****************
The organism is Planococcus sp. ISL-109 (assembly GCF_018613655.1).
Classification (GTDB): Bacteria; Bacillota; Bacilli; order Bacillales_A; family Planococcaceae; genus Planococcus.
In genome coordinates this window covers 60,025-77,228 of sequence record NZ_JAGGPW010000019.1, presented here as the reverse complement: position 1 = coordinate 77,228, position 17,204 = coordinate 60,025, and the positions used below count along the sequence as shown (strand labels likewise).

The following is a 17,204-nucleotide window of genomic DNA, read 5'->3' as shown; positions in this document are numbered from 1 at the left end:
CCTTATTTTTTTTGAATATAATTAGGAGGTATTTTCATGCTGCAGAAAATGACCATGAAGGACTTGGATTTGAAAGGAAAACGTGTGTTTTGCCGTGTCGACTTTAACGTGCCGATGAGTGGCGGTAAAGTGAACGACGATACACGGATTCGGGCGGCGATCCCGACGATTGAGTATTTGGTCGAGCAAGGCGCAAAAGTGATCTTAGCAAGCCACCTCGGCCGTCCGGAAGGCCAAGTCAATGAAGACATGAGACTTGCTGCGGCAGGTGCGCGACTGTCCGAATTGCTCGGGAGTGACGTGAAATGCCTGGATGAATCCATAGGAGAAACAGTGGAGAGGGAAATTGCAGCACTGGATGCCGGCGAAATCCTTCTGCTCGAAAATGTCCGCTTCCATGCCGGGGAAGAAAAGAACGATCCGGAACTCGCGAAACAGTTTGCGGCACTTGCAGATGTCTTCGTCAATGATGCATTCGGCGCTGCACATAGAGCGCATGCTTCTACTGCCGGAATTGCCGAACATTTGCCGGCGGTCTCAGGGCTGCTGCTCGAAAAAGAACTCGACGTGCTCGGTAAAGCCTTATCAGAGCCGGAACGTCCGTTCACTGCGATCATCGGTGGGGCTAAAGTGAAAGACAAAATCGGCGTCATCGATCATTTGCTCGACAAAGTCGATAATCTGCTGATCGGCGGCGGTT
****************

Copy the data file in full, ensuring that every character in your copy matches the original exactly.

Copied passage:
The organism is Planococcus sp. ISL-109 (assembly GCF_018613655.1).
Classification (GTDB): Bacteria; Bacillota; Bacilli; order Bacillales_A; family Planococcaceae; genus Planococcus.
In genome coordinates this window covers 60,025-77,228 of sequence record NZ_JAGGPW010000019.1, presented here as the reverse complement: position 1 = coordinate 77,228, position 17,204 = coordinate 60,025, and the positions used below count along the sequence as shown (strand labels likewise).

The following is a 17,204-nucleotide window of genomic DNA, read 5'->3' as shown; positions in this document are numbered from 1 at the left end:
CCTTATTTTTTTTGAATATAATTAGGAGGTATTTTCATGCTGCAGAAAATGACCATGAAGGACTTGGATTTGAAAGGAAAACGTGTGTTTTGCCGTGTCGACTTTAACGTGCCGATGAGTGGCGGTAAAGTGAACGACGATACACGGATTCGGGCGGCGATCCCGACGATTGAGTATTTGGTCGAGCAAGGCGCAAAAGTGATCTTAGCAAGCCACCTCGGCCGTCCGGAAGGCCAAGTCAATGAAGACATGAGACTTGCTGCGGCAGGTGCGCGACTGTCCGAATTGCTCGGGAGTGACGTGAAATGCCTGGATGAATCCATAGGAGAAACAGTGGAGAGGGAAATTGCAGCACTGGATGCCGGCGAAATCCTTCTGCTCGAAAATGTCCGCTTCCATGCCGGGGAAGAAAAGAACGATCCGGAACTCGCGAAACAGTTTGCGGCACTTGCAGATGTCTTCGTCAATGATGCATTCGGCGCTGCACATAGAGCGCATGCTTCTACTGCCGGAATTGCCGAACATTTGCCGGCGGTCTCAGGGCTGCTGCTCGAAAAAGAACTCGACGTGCTCGGTAAAGCCTTATCAGAGCCGGAACGTCCGTTCACTGCGATCATCGGTGGGGCTAAAGTGAAAGACAAAATCGGCGTCATCGATCATTTGCTCGACAAAGTCGATAATCTGCTGATCGGCGGCGGTT